CAMP PENDLETON, Calif. --
Marines with 1st Combat Engineer Battalion have taken on the challenge of route clearance using specially-trained dogs that can find improvised explosive devices.
The Marines attended a six-week course to learn how to work with the IED-detection dogs.
“All the dogs are Labrador retrievers, between the age of 1 and 3, and are prior hunting dogs,” said Dave P. Zabinski, 45, a dog trainer with American K-9 Interdiction, based in Carrollton, Va., that provides the dogs and training for the program. “The program purchases the ‘Labs’ from civilians and trains them.”
“The dogs that go through American K-9 Interdiction have a 98 percent success rate in completing the training and becoming certified to become an IED-detection dog,” Zabinski said.
“After we go through the six-week course [in Virginia], we are certified to become a dog handler,” said Sgt. Charles M. Martin, 28, a platoon sergeant for Route Clearance Company, 1st CEB, from Philadelphia, who handles a black Labrador Retriever named Rooster. “We can handle and give the dogs commands up to 500 yards away, and it will be a lot safer for the Marines, because we don’t have to get up close to the IED.”
The dogs have been trained to follow voice and hand commands given by their handler, a Marine that has been working with that particular dog for a few months before deploying. The dogs also work with their handler at Marine Corps Air Ground Combat Center Twentynine Palms, Calif., for pre-deployment training during Mojave Viper.
“If the ‘Labs’ go through all the proper training and they are not paired up with a Marine within 30 days, then the dogs will go through a one-week refresher course,” said Zabinski.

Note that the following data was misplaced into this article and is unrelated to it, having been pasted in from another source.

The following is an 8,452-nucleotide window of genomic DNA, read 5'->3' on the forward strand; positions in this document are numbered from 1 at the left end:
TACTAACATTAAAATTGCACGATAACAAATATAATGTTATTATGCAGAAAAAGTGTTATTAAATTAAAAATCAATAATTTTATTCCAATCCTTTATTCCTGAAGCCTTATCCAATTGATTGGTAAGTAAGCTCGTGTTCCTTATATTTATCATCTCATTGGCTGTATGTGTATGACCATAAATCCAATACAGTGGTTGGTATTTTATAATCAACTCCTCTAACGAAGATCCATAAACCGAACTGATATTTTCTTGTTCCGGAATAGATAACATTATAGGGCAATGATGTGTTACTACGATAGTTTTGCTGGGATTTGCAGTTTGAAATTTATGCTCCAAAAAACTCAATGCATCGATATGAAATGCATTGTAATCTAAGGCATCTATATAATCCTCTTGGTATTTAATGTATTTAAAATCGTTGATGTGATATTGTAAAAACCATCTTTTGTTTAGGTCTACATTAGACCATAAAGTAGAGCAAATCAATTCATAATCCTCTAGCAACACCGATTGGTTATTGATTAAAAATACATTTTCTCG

Route Clearance Co. has a few dogs out in the field already, and the 10 Marine-and-dog teams who attended the training received feedback from the ones out in the field. The dog handlers will go through a one-week refresher course before they go on their next deployment.
“The dogs are practicing point-to-point training, which is when we know where the explosive is and we use commands to get them to find the explosive,” said Cpl. Ryan A. Palanzo, 24, an IED dog handler with Route Clearance Co. from Hershey, Pa., who handles a yellow Labrador Retriever named Big. “We also send them out in a field orbit, where the dogs will go long ranges from the handler to hunt out the IED.”
The dogs are also trained to search specific locations on command, and continue to hunt until they reach the target they are hunting for.
The idea of getting more IED-detection dogs came from feedback from wounded warriors, who said that more IED-detection dogs could save more Marine lives.
“The dogs are controlled by their handlers, and sending the dogs out will develop a stand-off distance between the IED and the Marines making route clearance a little safer,” said Palanso.